In this hilarious romp starring Tom Ewell, Sheree North and Rita Moreno, a middle-aged ex-serviceman who plans to re-enlist (Ewell) is shocked to learn that not only did he fail his medical... See full summary »
Sgt. O'Farrell an Army soldier on an island in the South Pacific during World War II is trying to bring the two basics of life to his fellow servicemen, women and beer. The supply ship ... See full summary »
American GI Ernie Williams, admittedly weak-kneed, has an uncanny resemblance to British Colonel MacKenzie. Williams, also a master of imitation and disguise, is asked to impersonate the ... See full summary »
In 1944, Capt. Josiah J. Newman is the doctor in charge of Ward 7, the neuropsychiatric ward, at an Army Air Corps hospital in Arizona. The hospital is under-resourced and Newman scrounges ... See full summary »
Expectant parents Joe and Betsy Bennett anxiously await the arrival of their new baby. Then after the baby arrives, they discover the unpleasant side of parenting: sleepless nights, extra ... See full summary »
In this hilarious romp starring Tom Ewell, Sheree North and Rita Moreno, a middle-aged ex-serviceman who plans to re-enlist (Ewell) is shocked to learn that not only did he fail his medical exam, his wife (North) has enlisted - and is really making the grade in the Air Force. Unhappy to be a "house husband," he flies to Hawaii to be near her - and also to hatch a scheme to get her discharged. Written by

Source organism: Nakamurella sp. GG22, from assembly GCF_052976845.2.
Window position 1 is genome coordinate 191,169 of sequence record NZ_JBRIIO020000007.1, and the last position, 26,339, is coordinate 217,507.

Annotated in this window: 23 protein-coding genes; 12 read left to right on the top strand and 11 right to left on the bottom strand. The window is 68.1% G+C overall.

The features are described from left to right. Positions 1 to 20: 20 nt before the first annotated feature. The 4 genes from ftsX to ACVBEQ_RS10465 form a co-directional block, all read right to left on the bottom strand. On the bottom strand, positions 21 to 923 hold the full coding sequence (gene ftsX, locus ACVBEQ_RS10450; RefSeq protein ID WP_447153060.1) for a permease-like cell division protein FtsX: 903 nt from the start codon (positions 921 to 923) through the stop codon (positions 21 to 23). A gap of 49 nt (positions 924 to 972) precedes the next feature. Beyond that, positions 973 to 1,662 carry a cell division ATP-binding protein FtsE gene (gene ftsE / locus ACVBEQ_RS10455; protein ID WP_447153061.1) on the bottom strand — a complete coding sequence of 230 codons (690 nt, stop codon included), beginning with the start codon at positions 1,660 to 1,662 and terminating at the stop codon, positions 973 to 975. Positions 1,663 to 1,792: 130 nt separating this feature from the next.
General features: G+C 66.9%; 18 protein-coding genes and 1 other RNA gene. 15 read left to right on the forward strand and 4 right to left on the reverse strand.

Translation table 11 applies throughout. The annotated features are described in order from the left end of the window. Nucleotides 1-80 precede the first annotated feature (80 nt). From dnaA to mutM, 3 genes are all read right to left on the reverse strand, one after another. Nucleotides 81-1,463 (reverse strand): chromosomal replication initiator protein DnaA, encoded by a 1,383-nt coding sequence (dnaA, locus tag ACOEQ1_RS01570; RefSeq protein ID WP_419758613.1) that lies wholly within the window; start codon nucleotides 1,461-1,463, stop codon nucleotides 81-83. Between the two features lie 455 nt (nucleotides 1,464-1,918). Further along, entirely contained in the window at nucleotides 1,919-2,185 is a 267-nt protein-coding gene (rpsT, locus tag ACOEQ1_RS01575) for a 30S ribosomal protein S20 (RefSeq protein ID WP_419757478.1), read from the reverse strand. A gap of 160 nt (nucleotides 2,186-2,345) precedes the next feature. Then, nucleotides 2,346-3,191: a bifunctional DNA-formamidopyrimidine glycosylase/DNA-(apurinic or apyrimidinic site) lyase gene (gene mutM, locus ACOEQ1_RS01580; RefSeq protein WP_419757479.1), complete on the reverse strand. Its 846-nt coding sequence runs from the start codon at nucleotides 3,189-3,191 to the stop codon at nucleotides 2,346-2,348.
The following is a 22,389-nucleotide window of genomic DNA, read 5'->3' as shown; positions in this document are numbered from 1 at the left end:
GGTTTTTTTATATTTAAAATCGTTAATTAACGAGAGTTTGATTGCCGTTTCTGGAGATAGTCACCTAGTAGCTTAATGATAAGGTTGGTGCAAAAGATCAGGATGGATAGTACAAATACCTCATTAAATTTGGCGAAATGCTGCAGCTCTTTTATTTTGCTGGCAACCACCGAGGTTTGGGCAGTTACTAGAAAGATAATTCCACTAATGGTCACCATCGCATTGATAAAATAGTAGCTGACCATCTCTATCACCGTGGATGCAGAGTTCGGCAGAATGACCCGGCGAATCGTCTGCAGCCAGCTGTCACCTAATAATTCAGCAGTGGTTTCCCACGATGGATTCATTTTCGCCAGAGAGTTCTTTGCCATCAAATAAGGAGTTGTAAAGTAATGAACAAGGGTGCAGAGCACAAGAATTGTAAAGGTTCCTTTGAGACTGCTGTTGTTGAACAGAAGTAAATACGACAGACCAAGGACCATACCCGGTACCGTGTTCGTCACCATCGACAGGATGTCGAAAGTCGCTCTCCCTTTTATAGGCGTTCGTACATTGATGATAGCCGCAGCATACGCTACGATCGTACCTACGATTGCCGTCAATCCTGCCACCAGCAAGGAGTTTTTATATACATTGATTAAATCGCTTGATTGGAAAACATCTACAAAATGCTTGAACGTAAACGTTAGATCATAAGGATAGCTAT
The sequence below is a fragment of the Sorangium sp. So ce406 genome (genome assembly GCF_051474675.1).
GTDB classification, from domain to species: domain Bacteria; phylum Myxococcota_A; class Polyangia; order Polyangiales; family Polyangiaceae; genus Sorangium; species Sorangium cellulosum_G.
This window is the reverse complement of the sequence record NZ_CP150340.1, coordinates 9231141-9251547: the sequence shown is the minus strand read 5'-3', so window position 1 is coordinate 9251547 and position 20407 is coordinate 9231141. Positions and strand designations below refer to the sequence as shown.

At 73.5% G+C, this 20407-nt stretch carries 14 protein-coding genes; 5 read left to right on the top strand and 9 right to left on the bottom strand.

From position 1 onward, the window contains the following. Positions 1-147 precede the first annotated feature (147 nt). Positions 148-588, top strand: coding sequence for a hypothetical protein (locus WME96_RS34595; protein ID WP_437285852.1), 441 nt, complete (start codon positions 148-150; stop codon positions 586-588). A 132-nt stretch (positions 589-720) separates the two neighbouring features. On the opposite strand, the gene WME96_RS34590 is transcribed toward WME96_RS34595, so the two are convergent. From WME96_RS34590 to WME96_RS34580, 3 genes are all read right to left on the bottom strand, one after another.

Yes, it's a mid-20th century 20th Century Fox eyeful, in Cinemascope with eye-popping colors, sumptuous locations, and the equally sumptuous Sheree North (whose warmth and naturalness, in spite of huge odds, suggest 20th really mishandled her). But the whole comic premise -- Ewell will stoop to any means to get his wife out of the military -- just isn't that funny, and it also makes our hero a selfish, unlikable lout. Add to that Frank Tashlin's usual breast-fetishizing (including the same busty-woman-with-two-milk-bottles gag he uses in "Will Success Spoil Rock Hunter?"), and gender roles so prescribed that the sight of a man in an apron is supposed to be automatically hilarious, and it's clear that this is a vehicle running on fumes. Ewell's regular-guy act hasn't aged well, and a nearly no-name supporting cast edges timidly around the Cinemascope frame, afraid to rock the leaky boat.
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